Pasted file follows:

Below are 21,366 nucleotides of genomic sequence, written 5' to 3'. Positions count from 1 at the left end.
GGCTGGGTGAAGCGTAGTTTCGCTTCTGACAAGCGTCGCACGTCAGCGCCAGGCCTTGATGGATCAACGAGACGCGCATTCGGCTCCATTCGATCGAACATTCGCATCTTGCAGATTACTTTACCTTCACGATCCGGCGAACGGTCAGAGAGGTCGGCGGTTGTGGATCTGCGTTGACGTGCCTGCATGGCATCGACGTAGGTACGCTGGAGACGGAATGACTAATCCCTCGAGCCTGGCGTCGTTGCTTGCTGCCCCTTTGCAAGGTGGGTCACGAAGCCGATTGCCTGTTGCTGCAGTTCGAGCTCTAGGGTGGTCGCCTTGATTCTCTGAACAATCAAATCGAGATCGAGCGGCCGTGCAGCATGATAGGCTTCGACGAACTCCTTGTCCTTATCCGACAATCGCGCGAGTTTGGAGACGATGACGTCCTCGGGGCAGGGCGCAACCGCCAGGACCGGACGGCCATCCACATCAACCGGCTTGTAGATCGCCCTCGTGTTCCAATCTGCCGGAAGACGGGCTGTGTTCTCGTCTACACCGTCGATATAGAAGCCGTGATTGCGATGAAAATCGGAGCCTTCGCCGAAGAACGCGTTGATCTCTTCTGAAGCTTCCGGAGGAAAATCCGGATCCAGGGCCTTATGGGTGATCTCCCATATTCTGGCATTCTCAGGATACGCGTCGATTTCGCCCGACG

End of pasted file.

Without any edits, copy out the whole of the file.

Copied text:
Below are 21,366 nucleotides of genomic sequence, written 5' to 3'. Positions count from 1 at the left end.
GGCTGGGTGAAGCGTAGTTTCGCTTCTGACAAGCGTCGCACGTCAGCGCCAGGCCTTGATGGATCAACGAGACGCGCATTCGGCTCCATTCGATCGAACATTCGCATCTTGCAGATTACTTTACCTTCACGATCCGGCGAACGGTCAGAGAGGTCGGCGGTTGTGGATCTGCGTTGACGTGCCTGCATGGCATCGACGTAGGTACGCTGGAGACGGAATGACTAATCCCTCGAGCCTGGCGTCGTTGCTTGCTGCCCCTTTGCAAGGTGGGTCACGAAGCCGATTGCCTGTTGCTGCAGTTCGAGCTCTAGGGTGGTCGCCTTGATTCTCTGAACAATCAAATCGAGATCGAGCGGCCGTGCAGCATGATAGGCTTCGACGAACTCCTTGTCCTTATCCGACAATCGCGCGAGTTTGGAGACGATGACGTCCTCGGGGCAGGGCGCAACCGCCAGGACCGGACGGCCATCCACATCAACCGGCTTGTAGATCGCCCTCGTGTTCCAATCTGCCGGAAGACGGGCTGTGTTCTCGTCTACACCGTCGATATAGAAGCCGTGATTGCGATGAAAATCGGAGCCTTCGCCGAAGAACGCGTTGATCTCTTCTGAAGCTTCCGGAGGAAAATCCGGATCCAGGGCCTTATGGGTGATCTCCCATATTCTGGCATTCTCAGGATACGCGTCGATTTCGCCCGACG